Former President Goodluck Jonathan has revealed the cause of growing agitations in some parts of the country.
In his address at the 13th Joe-Kyari Gadzama Public Lecture in Abuja on Monday, Jonathan said the agitations were caused by Nigeria’s failure to properly manage its diversity and failure to give ethnic and religious minorities their proper place in the country.
He traced the country’s problems to its foundation, saying that the growing dissent cannot be divorced from the country’s failure to manage its differences and play down on its fault lines.
The former president claimed that aside from the South-west, no other area in the country has been able to balance religion and development.
He said: “South West is the only part of Nigeria where we feel has been able to manage religion and development very well. So, we must look at our own unique circumstances and come up with the right form of government.
“From the independence and post-independence crisis, the coups and the counter-coups and the different republics to date, the swelling disenchantment is the fallout of our inability to manage our diversity and downplay our differences. It is obvious that calls for fragmentation seem to be getting louder among some segments of our nation.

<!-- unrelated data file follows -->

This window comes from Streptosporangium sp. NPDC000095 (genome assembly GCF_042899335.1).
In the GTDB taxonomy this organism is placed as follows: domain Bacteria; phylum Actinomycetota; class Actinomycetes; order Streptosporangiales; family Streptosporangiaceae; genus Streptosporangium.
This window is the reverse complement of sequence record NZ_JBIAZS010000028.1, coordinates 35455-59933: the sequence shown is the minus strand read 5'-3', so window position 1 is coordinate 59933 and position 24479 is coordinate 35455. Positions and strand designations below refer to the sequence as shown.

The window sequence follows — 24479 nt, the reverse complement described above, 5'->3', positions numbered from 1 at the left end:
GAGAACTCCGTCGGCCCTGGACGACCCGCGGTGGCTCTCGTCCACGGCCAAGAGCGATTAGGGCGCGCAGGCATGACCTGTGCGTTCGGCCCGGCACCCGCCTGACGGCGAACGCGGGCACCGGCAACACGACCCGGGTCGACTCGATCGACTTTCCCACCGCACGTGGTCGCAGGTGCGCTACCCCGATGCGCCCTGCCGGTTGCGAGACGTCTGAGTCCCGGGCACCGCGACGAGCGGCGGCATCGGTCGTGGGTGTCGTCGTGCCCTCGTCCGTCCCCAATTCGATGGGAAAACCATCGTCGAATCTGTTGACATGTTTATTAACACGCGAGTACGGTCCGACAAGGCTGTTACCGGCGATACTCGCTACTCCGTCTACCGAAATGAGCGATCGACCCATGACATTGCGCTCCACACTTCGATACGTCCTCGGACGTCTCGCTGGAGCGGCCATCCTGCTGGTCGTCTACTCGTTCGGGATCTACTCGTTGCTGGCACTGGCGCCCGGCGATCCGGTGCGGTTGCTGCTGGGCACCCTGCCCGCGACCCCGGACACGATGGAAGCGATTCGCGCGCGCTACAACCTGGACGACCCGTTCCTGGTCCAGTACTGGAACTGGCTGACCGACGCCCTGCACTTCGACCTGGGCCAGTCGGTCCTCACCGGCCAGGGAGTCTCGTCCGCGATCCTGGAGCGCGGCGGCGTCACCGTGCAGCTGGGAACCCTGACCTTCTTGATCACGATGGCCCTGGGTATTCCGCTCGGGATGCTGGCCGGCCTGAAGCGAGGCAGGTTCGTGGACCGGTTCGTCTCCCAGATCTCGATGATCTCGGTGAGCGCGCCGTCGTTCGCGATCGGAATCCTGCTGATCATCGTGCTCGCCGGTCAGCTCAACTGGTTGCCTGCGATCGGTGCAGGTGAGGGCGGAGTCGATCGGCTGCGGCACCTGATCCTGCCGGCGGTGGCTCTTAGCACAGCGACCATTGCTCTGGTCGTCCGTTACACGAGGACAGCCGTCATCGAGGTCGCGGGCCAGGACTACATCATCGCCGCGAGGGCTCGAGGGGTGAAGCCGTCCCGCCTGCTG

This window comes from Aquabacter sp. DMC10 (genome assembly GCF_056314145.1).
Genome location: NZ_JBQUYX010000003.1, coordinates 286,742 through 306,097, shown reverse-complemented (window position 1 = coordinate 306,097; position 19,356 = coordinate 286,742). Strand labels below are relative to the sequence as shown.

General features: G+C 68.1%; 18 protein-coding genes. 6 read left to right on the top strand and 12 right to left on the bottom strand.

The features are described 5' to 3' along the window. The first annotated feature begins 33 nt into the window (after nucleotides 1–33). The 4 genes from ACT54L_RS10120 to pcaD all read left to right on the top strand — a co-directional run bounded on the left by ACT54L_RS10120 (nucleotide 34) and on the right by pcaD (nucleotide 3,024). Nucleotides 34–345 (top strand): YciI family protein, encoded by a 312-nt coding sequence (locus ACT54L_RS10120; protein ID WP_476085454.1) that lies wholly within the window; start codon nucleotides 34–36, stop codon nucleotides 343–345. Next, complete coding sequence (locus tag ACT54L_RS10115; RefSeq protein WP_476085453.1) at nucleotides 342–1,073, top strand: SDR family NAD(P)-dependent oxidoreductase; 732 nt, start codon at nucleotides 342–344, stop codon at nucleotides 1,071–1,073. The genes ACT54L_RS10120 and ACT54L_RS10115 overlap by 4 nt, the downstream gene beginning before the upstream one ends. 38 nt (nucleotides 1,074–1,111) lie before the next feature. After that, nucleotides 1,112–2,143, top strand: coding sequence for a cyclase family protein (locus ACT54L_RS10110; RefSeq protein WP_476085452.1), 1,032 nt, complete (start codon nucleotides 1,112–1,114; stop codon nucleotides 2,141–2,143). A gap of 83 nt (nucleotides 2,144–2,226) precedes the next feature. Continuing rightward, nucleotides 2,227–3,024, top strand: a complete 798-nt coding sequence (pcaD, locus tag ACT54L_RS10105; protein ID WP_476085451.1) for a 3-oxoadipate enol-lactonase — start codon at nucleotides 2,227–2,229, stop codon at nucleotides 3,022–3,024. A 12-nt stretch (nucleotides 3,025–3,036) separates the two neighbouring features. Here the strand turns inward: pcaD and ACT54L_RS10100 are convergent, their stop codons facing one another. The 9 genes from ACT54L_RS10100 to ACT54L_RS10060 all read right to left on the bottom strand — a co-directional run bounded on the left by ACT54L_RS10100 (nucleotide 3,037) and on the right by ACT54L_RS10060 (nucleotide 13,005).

“This is because we have not been able to positively harness and harmonise our enviable size and the ingenuity of our people and project our greatness.”
Jonathan opined that the marginalisation of minority groups and tribes were identified many years ago and efforts have been made across generations to solve the problems, including the Willinks Commission set up during the colonial era.
The former president added that although the Federal Character Commission (FCC) is a product of such efforts, but has not fully rectified the anomalies.
He said: “The Federal Character Commission over many decades may have been doing its best to give everyone fair representation and a fair sense of belonging, but there are still many who feel that this agency of government has not fully addressed the challenges of accommodating minorities.
“This is because it has managed to pursue with varying degrees of success emphasis on the civil service. However, many are of the opinion that it does not really go far enough, since it currently does not address inequalities in political appointments into sensitive areas such as the military and public sector appointments.”
Proffering a solution to the problem, Jonathan said that Nigeria needs to unite and face the problems that have been holding it down, adding that the country needs to properly manage our diversity and harness our potential.”
Jonathan added for a multi-ethnic country to make progress, there must be a conscious effort to give a democratic sense of fairness, equity and justice and guarantee minority groups access to the political space.